Why adapt Zola? What’s he got to say to us today? If the novels are so good why not leave them as they are – as novels – and forget it?
Wine ‘made in China’ has gained increased attention around world in recent years. Splitting my time as I do between Europe and China, I have the opportunity to assess the health and potential of the Chinese market with a good degree of objectivity.
Should we eat animals? Vegetarians often say “No, because the meat industry harms animals greatly.” They point to the appalling conditions in which animals are raised in factory farms, and the manner in which they are killed. Meat-eaters often reply that this objection is ill-founded because animals owe their very existence to the meat industry.
Food lovers with a soft spot for New York City gastronomy congregated to celebrate the upcoming book Savoring Gotham: A Food Lover’s Companion to New York City, edited by Andrew F. Smith.
In July 1867 the British historian Edward Augustus Freeman was in the thick of writing his epic History of the Norman Conquest. Ever a stickler for detail, he wrote to the geologist William Boyd Dawkins asking for help establishing where exactly in Pevensey soon-to-be King Harold disembarked in 1052.
Not so long ago, we ‘went to the pictures’ (or ‘the movies’) and now they tend to come to us. For many people, visiting a cinema to see films is no longer their principal means of access to the work of film-makers. But however we see them, it’s the seeing as much as the hearing of Shakespeare in this medium that counts. Or rather, it’s the interplay between the two.
On a blustery St. Martin’s Eve in 1619, a twenty-three year old French gentleman soldier in the service of Maximilian of Bavaria was billeted near Ulm, Germany. Having recently quit his military service under Maurice of Nassau, he was new to the Bavarian army and a stranger to the area.
Oxford is thrilled to welcome Dr. Kathy Battista as the new Editor in Chief of the Benezit Dictionary of Artists. Get to know Dr. Battista with our Q/A session.
Every major news source last week carried news of Andy White’s death at 85. The Guardian’s “Early Beatles Drummer Andy White Dies at 85” represents a typical article title intended to attract readers albeit with misinformation that suggests that a particular two-minute-and-twenty-second episode from his life should be why we remember him.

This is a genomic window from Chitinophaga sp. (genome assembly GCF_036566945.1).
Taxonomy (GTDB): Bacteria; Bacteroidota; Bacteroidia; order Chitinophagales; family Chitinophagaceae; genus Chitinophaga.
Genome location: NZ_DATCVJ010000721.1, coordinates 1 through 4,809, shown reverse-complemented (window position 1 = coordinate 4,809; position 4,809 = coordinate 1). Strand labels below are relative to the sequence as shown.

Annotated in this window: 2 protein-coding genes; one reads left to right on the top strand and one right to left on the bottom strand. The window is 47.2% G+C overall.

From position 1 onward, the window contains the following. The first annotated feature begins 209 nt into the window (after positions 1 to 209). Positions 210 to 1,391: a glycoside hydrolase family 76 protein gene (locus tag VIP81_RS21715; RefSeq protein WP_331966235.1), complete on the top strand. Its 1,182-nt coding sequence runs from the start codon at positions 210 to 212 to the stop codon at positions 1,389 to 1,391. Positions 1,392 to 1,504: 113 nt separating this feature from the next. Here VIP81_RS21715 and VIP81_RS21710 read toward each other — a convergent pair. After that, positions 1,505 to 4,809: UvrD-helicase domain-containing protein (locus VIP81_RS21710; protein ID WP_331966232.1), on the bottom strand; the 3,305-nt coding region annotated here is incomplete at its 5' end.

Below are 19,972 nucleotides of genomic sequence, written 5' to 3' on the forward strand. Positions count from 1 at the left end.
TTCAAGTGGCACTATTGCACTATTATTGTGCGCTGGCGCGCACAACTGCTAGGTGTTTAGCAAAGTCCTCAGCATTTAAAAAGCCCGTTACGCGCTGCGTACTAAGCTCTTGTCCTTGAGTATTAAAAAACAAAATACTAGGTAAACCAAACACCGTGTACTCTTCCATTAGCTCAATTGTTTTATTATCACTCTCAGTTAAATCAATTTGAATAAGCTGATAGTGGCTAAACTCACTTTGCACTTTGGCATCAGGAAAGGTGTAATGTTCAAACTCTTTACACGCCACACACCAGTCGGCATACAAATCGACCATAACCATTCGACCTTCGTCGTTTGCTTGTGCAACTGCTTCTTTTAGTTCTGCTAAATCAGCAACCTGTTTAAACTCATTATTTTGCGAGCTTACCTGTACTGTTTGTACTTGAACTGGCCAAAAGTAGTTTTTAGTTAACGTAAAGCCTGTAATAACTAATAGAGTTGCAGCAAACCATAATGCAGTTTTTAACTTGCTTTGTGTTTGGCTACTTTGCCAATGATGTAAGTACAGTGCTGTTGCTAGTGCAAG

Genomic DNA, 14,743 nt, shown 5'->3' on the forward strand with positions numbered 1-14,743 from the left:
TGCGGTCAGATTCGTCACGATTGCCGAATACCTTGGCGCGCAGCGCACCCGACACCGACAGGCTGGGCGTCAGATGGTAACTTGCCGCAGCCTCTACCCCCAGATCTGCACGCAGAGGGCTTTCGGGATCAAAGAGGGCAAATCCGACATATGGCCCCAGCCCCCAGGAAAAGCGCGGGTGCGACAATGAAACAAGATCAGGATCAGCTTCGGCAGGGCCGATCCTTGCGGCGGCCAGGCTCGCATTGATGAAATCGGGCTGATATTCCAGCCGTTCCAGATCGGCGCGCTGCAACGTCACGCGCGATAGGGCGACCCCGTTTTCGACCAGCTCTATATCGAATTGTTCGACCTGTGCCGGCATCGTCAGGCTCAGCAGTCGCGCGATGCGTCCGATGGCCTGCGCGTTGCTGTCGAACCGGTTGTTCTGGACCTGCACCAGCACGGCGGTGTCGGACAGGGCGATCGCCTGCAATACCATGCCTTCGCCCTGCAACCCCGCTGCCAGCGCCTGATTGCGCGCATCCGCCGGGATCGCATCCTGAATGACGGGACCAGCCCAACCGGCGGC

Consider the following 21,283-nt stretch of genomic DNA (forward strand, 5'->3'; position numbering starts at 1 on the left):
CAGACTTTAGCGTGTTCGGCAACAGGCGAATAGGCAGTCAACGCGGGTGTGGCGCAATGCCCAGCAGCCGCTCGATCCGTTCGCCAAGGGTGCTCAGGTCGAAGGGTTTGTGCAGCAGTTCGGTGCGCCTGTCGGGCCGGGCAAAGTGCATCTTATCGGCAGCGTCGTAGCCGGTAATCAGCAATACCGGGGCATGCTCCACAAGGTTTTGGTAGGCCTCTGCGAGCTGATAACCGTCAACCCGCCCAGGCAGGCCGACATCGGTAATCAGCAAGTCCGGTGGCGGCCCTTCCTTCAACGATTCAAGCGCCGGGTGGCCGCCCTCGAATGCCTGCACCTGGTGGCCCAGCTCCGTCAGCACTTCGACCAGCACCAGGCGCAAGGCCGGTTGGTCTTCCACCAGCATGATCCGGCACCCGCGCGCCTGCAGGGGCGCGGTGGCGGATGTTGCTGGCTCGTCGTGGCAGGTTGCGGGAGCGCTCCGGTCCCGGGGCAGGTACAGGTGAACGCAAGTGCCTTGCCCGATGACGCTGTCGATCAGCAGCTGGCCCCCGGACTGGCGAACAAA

Anyone who saw the terror on the faces of the people fleeing the attacks in Paris last week will agree that terrorism is the right word to describe the barbaric suicide bombings and the shooting of civilians that awful Friday night. The term terrorism, though once rare, has become tragically common in the twenty-first century.
Martial adores sexy boys. He craves their kisses, all the more so if they play hard to get, “… buffed amber, a fire yellow-green with Eastern incense… That, Diadumenus, is how your kisses smell, you cruel boy. What if you gave me all of them, without holding back?” (3.65) and “I only want struggling kisses – kisses I’ve seized; I get more of a kick out of your bad temper than your good looks…” (5.46).
Neil J. Young traces the interactions among evangelicals, Catholics, and Mormons from the 1950s to the present day to recast the story of the emergence of the Religious Right. We sat down with him to find out a bit more about his process researching the book, what role Mormons have in the rise of the Religious Right, and what the Religious Right’s relationship with Ronald Reagan was.
Theatergoers have been dazzled by the new Broadway hit Hamilton, and not just by its titular lead: the Schuyler women often steal the show. While Alexander Hamilton’s wife Elizabeth Schuyler Hamilton provides heart and pathos, her sister Angelica Schuyler Church is sassy, witty, and flirtatious.
Novelists are used to their characters getting away from them. Tolstoy once complained that Katyusha Maslova was “dictating” her actions to him as he wrestled with the plot of his last novel, Resurrection. There was a story that after reading Mikhail Sholokhov’s And Quiet Flows the Don, Stalin praised the work but advised the author to “convince” the main character, Melekhov, to stop loafing about and start serving in the Red Army.
What could philosophy have to do with odors and perfumes? And what could odors and perfumes have to do with Art? After all, many philosophers have considered smell the lowest and most animal of the senses and have viewed perfume as a trivial luxury.
In his 1963 “Letter from Birmingham Jail,” Martin Luther King Jr. expressed keen disappointment in white church leaders, whom he had hoped “would be among our strongest allies” and “would serve as the channel through which our just grievances could reach the power structure.”